Unsurprisingly, the Arc is the heaviest of the three at 13.8lbs, followed by the Beam at 6.4lbs and the Ray at 4.3lbs.

caroline preece author image
Caroline Preece

Caroline covers TV, audio and smart home content for Livingetc, testing out all of the freshest gadgets and gizmos as well as lending her ear to the best sounding speakers, soundbars and more. She's passionate about helping people find the best devices for their lives and homes, rather than just the most buzzed-about and expensive.

Sonos app displayed on phone

(Image credit: Sonos)

Sonos Beam vs Arc vs Ray: connectivity

None of the Sonos soundbars currently have Bluetooth connectivity. Still, there are several other ways to connect to them via your phone or laptop, including Wi-Fi, AirPlay 2, and voice control.

The three differ slightly in how they connect to your TV. The Arc and Beam can be connected via HDMI eARC, meaning you'll theoretically have just two wires to tidy up. The same is true of the Sonos Ray, but this needs to be connected via an optical cable. Most TVs will have both.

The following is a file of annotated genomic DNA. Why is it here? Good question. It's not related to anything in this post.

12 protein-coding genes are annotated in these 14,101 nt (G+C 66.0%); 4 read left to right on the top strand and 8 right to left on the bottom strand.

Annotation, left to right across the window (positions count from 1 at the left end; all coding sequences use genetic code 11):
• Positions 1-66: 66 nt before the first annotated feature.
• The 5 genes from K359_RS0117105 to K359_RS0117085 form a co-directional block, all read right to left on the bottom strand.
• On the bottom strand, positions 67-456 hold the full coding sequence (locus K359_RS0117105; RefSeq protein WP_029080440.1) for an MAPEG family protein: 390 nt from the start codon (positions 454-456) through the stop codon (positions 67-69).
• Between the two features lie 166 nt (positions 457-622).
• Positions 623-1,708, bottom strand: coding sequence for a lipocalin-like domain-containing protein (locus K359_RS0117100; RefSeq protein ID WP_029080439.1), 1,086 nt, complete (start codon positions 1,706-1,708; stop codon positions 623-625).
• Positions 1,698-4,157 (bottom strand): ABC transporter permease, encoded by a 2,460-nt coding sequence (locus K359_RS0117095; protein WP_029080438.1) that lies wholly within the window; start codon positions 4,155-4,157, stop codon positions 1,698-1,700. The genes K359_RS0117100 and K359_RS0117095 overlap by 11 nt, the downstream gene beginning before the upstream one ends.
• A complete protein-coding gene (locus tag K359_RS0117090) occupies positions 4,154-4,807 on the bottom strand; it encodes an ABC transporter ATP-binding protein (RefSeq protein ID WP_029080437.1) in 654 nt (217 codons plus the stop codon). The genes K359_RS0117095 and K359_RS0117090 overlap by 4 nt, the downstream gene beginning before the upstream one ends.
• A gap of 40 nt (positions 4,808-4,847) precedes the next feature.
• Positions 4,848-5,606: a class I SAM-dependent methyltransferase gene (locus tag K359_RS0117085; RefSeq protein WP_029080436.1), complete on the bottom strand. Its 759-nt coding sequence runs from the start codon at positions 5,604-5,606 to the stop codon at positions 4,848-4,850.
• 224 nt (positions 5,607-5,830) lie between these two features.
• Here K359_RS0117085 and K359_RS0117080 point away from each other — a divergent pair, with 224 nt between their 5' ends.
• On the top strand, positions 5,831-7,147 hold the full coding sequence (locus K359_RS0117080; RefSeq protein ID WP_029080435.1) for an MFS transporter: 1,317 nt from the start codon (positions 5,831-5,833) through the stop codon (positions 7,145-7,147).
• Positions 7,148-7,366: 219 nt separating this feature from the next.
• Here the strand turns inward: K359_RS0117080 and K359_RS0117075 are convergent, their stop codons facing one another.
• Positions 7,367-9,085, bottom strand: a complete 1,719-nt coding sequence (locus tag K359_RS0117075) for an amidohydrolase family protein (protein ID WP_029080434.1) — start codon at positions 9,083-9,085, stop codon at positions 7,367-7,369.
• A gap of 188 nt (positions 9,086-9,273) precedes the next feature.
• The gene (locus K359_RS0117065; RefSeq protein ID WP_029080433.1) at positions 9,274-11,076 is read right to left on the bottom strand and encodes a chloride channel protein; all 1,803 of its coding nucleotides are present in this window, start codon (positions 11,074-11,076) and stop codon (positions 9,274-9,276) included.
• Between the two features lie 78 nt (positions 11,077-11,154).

The Sonos Arc and Beam have in-built Alexa and Google Assistant, which gives you more options or ensures your existing smart home is compatible (sorry, Apple users). This means your soundbar will also operate as a smart speaker, and you don't need to shell out for a standalone one. Unfortunately, voice control is entirely absent from the Sonos Ray. 

Sonos also makes it simple to expand your soundbar into the base of a more comprehensive audio system, connecting wirelessly to the best subwoofers and surround speakers from the brand.

Sonos Beam in white on wooden TV cabinet

(Image credit: Sonos)

Sonos Beam vs Arc vs Ray: audio

Sonos products have a good reputation for their audio output, and its soundbars match this. Both the Sonos Arc and Beam (2nd Gen) sport Dolby Atmos tech on board to simulate surround sound, and all three speakers offer speech enhancement and night mode (reduced loud noises so as not to disturb sleeping family members).

However, the in-built audio equipment is the most significant difference between the soundbars, and this may be the determining factor when choosing which one will be best for your home.